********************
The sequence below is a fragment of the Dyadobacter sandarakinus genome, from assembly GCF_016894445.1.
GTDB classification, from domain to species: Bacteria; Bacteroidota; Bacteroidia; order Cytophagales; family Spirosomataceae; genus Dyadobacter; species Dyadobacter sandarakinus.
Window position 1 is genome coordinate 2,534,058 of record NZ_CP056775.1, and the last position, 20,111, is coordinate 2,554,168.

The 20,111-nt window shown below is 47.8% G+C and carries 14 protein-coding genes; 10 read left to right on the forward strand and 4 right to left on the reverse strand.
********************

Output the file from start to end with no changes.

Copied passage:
The sequence below is a fragment of the Dyadobacter sandarakinus genome, from assembly GCF_016894445.1.
GTDB classification, from domain to species: Bacteria; Bacteroidota; Bacteroidia; order Cytophagales; family Spirosomataceae; genus Dyadobacter; species Dyadobacter sandarakinus.
Window position 1 is genome coordinate 2,534,058 of record NZ_CP056775.1, and the last position, 20,111, is coordinate 2,554,168.

The 20,111-nt window shown below is 47.8% G+C and carries 14 protein-coding genes; 10 read left to right on the forward strand and 4 right to left on the reverse strand.